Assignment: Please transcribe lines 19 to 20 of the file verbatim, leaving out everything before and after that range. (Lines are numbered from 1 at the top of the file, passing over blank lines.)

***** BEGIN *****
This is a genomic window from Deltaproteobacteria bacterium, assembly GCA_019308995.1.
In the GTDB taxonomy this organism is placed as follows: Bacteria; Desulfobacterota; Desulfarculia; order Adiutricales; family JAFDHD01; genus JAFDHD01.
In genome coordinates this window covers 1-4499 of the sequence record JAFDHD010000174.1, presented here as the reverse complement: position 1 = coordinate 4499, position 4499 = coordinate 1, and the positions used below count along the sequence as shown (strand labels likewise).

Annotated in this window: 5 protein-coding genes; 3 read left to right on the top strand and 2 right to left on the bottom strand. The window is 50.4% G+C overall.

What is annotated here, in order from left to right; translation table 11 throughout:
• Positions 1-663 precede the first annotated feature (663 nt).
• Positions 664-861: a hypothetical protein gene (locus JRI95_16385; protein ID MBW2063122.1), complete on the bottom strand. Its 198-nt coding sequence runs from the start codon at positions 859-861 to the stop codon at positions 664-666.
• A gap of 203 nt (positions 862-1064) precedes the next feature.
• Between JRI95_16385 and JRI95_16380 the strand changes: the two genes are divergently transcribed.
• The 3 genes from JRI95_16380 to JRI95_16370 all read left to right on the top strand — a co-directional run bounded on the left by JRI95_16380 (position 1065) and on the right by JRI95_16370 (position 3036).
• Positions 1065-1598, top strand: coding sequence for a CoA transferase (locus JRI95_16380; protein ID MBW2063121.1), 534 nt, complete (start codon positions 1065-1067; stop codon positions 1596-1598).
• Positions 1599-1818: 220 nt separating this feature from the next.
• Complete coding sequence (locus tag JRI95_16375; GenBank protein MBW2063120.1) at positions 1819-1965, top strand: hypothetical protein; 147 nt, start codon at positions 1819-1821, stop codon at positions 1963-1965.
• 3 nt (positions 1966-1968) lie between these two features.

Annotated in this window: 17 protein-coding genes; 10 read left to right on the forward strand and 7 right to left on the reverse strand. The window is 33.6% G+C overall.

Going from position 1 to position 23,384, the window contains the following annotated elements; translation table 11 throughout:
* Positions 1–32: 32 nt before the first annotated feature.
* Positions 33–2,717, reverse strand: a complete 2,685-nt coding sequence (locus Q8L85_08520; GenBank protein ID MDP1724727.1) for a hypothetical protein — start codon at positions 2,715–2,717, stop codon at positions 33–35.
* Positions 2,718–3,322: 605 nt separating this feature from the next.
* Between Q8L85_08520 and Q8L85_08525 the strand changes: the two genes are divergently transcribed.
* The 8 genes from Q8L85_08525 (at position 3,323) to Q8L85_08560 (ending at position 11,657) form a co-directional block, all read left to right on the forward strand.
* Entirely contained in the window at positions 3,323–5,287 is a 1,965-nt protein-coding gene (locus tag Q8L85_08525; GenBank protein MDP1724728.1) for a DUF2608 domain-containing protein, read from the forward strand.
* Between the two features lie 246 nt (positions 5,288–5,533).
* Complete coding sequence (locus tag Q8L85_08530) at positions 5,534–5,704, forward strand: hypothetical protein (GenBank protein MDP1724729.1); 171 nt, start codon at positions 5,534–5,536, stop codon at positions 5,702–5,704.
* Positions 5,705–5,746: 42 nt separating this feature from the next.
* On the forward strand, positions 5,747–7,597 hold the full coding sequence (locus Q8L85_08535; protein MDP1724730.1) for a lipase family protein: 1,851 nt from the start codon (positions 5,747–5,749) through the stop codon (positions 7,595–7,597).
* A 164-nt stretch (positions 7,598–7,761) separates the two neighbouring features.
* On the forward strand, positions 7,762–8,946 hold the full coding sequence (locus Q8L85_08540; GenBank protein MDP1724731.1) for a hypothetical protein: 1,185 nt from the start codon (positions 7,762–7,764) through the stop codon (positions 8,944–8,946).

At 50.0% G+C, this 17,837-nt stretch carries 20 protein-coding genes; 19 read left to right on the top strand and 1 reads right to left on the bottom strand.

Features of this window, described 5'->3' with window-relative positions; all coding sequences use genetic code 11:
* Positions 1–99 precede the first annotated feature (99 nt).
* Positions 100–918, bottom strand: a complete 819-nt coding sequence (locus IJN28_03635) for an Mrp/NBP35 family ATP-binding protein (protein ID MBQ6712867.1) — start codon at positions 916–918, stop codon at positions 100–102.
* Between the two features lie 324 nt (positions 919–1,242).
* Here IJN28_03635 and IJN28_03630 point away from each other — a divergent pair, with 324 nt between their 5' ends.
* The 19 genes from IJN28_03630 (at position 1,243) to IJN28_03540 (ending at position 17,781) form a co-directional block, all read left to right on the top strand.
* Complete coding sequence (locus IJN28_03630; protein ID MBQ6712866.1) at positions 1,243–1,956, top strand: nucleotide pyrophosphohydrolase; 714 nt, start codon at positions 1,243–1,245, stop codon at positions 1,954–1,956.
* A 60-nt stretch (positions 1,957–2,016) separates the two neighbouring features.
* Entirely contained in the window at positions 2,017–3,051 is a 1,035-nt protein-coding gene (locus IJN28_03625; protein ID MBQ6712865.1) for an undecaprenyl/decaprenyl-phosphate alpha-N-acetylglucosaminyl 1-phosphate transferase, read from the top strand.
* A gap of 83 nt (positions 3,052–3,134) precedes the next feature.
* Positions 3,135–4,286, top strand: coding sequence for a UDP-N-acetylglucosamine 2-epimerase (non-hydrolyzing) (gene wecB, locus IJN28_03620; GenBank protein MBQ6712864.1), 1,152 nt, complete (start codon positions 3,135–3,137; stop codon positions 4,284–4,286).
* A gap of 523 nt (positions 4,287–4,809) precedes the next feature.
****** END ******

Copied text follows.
* Positions 2,718–3,322: 605 nt separating this feature from the next.
* Between Q8L85_08520 and Q8L85_08525 the strand changes: the two genes are divergently transcribed.